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Ontario college students fear labour impasse could disrupt academic school year

'Every day that tensions are escalated, (it) hurts students and their ability to learn, creating even more anxiety,' says student leader
2018-07-27 Georgian College RB
Georgian College's Barrie campus. Raymond Bowe/BarrieToday

Student associations are asking for good-faith bargaining between Ontario college negotiators and the union representing faculty amid stalled new contract talks.

The collective agreement involving full-time and partial-load professors, instructors, librarians and counsellors expired Sept. 30, 2021. Contract negotiations have been unsuccessful, leading to potential labour action among college faculty, such as a strike or work-to-rule.

This impasse has also left the education of more than 240,000 students across 24 Ontario colleges  including Georgian College in Barrie  in a state of uncertainty, along with the working conditions of some 15,000 college faculty members across the province.

“Students and their families are now worried if their semester will be disrupted by a faculty strike or an escalation of work-to-rule (which began March 2),” Fanshawe Student Union president Ricardo Souza said in a news release. “This can cause further stress as it may affect their ability to complete their program requirements on time, or in a rushed manner like the 2017 faculty strike.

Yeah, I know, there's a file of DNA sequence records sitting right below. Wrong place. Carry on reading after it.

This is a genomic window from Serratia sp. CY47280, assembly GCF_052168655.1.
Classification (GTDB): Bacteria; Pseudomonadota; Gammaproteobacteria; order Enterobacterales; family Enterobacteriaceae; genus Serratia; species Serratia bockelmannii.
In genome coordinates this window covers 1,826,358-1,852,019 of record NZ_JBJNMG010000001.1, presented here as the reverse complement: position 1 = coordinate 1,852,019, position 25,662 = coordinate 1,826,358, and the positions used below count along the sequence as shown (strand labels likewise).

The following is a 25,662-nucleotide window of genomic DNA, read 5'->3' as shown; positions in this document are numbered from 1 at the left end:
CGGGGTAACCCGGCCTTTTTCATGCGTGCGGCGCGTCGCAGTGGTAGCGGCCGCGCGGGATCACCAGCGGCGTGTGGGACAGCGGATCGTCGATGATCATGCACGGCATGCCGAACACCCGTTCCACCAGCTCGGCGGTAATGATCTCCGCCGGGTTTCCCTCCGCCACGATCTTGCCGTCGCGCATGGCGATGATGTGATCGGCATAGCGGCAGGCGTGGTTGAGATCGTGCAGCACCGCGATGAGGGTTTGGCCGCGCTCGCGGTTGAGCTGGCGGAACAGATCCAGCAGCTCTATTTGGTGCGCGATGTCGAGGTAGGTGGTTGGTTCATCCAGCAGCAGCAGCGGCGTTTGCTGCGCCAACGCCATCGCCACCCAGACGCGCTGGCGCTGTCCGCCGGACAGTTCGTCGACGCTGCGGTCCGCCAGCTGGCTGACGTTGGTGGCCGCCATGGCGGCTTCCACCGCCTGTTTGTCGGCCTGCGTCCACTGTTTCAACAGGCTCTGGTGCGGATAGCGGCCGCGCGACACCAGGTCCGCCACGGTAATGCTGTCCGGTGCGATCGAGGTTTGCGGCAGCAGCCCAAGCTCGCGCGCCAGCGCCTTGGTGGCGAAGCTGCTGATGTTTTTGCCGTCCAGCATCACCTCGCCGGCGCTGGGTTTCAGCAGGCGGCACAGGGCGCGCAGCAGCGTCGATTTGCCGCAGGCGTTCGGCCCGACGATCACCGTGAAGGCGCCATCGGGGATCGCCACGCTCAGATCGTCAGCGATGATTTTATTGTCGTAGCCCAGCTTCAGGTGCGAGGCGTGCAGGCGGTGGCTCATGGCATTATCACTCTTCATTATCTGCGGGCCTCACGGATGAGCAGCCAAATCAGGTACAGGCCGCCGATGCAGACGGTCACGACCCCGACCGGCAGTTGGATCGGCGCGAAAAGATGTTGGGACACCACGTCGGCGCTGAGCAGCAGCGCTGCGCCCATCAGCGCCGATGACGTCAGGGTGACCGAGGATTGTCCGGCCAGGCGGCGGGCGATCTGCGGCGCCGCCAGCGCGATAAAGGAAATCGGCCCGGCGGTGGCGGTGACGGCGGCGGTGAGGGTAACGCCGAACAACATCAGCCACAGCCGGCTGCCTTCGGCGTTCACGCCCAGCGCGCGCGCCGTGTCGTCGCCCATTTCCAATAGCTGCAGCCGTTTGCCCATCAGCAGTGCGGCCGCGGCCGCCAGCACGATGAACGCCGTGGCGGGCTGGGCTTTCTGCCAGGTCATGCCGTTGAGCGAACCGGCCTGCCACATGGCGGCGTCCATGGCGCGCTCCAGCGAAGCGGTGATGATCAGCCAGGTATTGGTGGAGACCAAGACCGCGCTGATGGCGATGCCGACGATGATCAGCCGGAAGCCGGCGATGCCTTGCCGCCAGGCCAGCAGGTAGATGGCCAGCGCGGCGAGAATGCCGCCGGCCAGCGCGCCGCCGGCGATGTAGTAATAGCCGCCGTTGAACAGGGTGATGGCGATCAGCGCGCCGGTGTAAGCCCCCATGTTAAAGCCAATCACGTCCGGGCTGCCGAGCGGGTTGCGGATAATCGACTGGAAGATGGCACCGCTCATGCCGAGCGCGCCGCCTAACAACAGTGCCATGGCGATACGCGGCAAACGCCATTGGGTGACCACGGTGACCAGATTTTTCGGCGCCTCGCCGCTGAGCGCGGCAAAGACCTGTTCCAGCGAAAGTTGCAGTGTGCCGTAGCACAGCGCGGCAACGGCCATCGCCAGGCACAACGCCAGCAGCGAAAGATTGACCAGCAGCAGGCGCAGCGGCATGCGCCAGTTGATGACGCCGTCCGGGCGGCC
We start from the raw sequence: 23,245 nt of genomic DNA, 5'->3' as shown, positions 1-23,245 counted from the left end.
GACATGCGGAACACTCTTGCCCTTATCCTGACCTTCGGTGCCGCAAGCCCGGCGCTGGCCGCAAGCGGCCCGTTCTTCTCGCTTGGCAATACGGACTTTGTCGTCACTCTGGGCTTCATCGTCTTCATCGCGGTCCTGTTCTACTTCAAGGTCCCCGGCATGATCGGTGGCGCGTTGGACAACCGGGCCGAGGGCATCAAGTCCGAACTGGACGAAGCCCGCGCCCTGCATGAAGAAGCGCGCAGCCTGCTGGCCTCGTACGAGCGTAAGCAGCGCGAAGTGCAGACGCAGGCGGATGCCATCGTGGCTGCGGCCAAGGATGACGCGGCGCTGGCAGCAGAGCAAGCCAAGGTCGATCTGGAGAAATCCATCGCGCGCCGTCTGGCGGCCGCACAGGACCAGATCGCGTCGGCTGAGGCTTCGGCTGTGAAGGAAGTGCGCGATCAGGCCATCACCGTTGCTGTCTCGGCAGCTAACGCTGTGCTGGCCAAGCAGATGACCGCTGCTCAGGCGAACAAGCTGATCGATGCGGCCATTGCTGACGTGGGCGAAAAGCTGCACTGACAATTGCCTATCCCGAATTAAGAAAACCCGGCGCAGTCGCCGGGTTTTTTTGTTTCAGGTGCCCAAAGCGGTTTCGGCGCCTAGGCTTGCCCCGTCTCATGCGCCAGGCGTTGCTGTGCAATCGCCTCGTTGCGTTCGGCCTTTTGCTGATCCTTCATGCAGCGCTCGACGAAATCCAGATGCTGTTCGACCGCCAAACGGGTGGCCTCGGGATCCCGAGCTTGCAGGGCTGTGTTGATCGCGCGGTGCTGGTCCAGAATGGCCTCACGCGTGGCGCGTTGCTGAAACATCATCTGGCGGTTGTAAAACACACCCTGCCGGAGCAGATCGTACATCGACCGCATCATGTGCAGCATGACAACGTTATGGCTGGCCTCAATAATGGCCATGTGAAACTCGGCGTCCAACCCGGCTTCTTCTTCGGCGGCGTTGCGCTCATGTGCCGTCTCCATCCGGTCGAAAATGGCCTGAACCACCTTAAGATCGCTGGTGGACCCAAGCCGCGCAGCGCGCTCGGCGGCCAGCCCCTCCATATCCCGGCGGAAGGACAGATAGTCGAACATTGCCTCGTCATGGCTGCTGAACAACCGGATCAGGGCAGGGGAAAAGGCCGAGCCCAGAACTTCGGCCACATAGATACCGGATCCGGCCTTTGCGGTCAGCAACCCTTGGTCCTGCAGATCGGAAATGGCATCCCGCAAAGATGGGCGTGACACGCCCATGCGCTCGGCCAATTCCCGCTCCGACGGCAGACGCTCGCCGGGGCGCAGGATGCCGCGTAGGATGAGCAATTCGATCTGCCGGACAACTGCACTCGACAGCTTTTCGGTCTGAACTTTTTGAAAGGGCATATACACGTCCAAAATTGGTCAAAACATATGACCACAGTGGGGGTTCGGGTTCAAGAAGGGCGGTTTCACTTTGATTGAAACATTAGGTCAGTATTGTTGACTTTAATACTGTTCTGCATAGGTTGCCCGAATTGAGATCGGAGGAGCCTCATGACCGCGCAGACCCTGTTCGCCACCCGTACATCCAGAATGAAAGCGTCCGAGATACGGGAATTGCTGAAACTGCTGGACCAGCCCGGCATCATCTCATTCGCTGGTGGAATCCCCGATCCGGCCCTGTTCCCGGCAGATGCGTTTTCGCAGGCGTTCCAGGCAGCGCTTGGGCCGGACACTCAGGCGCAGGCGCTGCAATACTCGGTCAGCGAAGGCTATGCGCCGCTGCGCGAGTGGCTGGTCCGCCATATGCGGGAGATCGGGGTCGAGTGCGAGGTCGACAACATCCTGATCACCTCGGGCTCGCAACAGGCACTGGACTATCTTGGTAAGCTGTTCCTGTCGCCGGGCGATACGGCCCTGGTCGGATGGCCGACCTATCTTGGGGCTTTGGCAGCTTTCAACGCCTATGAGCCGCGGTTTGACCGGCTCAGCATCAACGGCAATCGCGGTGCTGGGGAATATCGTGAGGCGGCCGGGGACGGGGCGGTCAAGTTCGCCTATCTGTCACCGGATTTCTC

“Every day that tensions are escalated, (it) hurts students and their ability to learn, creating even more anxiety. We eagerly await a resolution to this ongoing situation," Souza added. 

Talks have stalled between the College Employer Council (CEC), which represents Ontario’s 24 public colleges in negotiating collective agreements, and the Ontario Public Service Employees Union (OPSEU). Unresolved issues include an annual wage increase, benefits coverage, service time and job security.

OPSEU said members voted 59 per cent in favour of a strike mandate in December.

On Friday, 15 college student associations sent an open letter to the CEC, OPSEU and Ontario’s Ministry of Colleges and Universities. It spoke of a fear that students will see a repeat of the 2017 strike, which left students feeling their year was rushed and incomplete, and that they were left unprepared for employment. 

And there is disappointment that students are caught in the middle of these negotiations, while the quality of their education and college experience will suffer. 

Also noted is this is happening alongside the ongoing  pandemic, and the restrictions and difficulties it poses to students. The letter says students are already experiencing surges in mental health crises and financial insecurity. 

It states the impact further job action could have on students is immeasurable, and they insist negotiations not further disrupt students’ lives and for assurances they can enjoy a return to normal college routine as soon as possible.

“Students have faced a wide array of challenges during the past two years as learning environments have changed,” Souza said. “The student experience has diminished, and students are once again caught in the middle of contract negotiations.”

The president of the Georgian College Students’ Association at its Barrie campus declined comment when contacted by BarrieToday on Friday afternoon.

A spokesperson at Georgian College’s Barrie campus also declined comment Friday, referring questions to the CEC.